The members of the Air Club were born of privilege and wealth. The father of Trubee Davison was J.P. Morgan’s right hand man, a banker of considerable importance who visited Europe in the days before the war to help France secure loans to pay for their war effort. Trubee was very much affected by that trip and resolved to take part in defending what he termed our most sacred rights.

Although the Navy was at first resistant to having a civilian air corps (this was during peacetime remember), it wasn’t until war was declared that the idea of using airplanes to bomb enemy U-Boats became an idea embraced by Naval brass. Impressed by Trubee’s enthusiasm and resolve, they enlisted every member of the Yale Air Club into the Navy and sent them to Florida to train.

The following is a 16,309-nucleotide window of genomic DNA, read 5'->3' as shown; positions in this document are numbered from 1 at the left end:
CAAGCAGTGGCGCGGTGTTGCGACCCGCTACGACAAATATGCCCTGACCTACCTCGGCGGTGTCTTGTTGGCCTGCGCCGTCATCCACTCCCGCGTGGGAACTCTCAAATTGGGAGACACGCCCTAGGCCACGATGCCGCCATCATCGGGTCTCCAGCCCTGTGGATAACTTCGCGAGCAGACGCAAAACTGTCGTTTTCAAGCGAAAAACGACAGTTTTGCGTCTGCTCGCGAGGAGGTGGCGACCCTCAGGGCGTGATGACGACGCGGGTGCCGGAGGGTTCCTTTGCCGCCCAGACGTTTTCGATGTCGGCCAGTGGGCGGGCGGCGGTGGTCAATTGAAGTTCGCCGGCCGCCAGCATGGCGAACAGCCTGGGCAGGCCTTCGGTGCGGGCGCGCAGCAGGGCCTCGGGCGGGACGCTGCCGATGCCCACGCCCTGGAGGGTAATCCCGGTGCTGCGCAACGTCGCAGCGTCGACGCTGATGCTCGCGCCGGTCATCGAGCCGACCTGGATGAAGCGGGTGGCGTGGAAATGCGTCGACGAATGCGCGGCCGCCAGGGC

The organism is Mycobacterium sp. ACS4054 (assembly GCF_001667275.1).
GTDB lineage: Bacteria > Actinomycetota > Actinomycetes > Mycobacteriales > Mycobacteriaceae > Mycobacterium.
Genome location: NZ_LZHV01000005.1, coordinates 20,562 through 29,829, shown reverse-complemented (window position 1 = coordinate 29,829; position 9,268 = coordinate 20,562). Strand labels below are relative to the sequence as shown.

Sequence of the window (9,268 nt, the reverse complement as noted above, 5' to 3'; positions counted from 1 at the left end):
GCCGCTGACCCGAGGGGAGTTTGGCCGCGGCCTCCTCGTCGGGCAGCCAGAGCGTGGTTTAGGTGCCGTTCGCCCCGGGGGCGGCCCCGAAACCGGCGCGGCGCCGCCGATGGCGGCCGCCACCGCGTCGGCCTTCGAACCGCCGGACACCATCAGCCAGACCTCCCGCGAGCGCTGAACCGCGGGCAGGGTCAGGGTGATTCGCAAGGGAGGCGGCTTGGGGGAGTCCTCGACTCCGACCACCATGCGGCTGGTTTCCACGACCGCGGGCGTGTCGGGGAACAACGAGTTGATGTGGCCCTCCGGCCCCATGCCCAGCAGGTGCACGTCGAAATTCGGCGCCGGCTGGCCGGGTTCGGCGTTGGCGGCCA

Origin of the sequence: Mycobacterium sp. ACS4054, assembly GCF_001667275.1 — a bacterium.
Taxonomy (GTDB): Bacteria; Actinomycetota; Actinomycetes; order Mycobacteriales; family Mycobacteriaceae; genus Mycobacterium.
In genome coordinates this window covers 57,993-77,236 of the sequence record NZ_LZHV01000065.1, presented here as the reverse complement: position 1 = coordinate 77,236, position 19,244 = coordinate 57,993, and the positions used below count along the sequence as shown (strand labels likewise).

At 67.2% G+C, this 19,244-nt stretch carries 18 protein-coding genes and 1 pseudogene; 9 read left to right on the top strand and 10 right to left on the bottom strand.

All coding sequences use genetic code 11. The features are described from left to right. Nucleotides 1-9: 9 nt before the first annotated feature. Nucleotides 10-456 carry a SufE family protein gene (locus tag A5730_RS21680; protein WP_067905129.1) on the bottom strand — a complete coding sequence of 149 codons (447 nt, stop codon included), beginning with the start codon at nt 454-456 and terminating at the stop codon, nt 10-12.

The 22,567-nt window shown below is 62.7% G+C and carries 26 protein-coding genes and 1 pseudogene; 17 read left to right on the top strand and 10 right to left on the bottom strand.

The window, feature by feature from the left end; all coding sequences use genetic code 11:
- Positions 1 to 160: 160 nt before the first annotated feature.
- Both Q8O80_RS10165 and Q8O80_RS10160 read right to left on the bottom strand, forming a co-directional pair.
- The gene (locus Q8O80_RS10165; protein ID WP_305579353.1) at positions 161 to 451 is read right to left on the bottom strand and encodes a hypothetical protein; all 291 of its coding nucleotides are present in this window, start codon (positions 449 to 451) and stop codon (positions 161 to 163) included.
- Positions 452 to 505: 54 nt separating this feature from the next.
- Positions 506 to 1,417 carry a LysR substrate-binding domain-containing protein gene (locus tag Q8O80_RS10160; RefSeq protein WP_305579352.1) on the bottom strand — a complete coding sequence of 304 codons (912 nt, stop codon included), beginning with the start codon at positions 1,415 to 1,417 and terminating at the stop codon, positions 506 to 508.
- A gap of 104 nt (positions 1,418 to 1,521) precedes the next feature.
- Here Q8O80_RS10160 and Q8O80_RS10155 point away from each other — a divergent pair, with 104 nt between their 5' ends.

These boys were willing to put their lives on the line for what they believed, something that many don’t associate with the children of wealth. It was a different era however, one in which the belief was largely “to those to whom much is given, much is expected.” In other words, those who had more to lose should be expected to be willing to pay more to retain what they have. These days the examples of wealth and privilege is a whole lot less flattering.

Not all of the Yale Air Club returned home alive but those that did went on to success in life. Yale has always been a pipeline for Washington policy makers and several of the boys portrayed here would later, as men, be high-level officials in both the military and government while others went on to success in business and in the arts.